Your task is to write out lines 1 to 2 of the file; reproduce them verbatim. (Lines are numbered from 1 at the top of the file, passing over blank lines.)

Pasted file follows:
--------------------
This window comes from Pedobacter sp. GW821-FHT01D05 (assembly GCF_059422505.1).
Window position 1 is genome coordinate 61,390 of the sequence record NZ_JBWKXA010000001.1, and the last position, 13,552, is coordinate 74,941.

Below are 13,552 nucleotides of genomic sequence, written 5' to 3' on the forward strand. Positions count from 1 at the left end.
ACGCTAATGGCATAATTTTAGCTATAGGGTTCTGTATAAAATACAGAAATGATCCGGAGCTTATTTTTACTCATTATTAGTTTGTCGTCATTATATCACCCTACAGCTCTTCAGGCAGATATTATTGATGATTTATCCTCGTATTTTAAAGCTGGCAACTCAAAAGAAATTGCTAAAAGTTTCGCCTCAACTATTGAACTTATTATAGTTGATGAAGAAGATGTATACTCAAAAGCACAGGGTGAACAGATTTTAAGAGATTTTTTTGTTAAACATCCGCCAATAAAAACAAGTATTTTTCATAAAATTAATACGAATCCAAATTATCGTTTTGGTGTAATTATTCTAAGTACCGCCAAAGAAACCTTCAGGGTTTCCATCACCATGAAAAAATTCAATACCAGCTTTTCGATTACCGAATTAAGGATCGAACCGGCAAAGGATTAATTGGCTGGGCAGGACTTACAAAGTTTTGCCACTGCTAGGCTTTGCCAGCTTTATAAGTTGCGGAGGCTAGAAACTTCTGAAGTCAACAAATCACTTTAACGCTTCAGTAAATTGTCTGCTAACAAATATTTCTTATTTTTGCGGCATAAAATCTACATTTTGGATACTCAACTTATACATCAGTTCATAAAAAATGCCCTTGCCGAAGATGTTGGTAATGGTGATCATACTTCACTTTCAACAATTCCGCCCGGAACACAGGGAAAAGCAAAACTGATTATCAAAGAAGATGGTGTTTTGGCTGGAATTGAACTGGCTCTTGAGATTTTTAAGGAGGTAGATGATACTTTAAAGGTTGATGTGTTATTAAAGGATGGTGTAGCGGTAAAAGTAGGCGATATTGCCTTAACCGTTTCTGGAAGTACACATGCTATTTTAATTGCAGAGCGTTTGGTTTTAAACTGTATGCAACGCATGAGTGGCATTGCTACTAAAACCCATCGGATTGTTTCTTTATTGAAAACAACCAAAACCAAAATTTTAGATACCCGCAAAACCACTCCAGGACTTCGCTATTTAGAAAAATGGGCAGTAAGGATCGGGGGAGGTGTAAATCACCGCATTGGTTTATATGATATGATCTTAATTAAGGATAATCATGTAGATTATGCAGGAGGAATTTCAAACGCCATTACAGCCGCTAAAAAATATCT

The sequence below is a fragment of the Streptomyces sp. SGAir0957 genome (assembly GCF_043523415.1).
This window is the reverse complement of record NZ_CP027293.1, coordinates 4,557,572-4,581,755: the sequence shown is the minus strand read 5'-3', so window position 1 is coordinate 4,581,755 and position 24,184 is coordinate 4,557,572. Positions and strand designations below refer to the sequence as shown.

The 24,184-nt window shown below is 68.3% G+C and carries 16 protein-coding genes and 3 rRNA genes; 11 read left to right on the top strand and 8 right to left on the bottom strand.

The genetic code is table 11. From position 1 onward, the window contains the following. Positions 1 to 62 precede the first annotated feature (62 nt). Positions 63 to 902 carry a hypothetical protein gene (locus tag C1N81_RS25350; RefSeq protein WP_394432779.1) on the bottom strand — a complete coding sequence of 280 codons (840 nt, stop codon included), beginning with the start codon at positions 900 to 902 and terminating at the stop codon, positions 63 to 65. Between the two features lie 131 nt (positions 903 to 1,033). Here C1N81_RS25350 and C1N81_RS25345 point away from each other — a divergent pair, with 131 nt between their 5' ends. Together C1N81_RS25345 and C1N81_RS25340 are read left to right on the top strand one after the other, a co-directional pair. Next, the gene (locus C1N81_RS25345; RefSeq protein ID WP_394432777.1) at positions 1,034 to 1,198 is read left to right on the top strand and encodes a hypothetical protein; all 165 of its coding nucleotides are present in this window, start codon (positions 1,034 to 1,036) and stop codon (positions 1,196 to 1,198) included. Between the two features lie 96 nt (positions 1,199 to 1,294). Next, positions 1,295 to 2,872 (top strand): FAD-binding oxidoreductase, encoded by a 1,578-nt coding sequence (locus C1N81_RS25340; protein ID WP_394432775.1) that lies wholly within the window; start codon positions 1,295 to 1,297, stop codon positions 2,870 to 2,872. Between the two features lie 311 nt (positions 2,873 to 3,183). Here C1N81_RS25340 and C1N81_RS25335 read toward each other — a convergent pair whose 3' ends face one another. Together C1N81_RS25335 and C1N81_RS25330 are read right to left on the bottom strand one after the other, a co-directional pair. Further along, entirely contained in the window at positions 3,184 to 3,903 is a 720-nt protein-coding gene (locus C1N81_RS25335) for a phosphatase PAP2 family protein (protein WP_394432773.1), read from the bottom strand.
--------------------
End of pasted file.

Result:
This window comes from Pedobacter sp. GW821-FHT01D05 (assembly GCF_059422505.1).
Window position 1 is genome coordinate 61,390 of the sequence record NZ_JBWKXA010000001.1, and the last position, 13,552, is coordinate 74,941.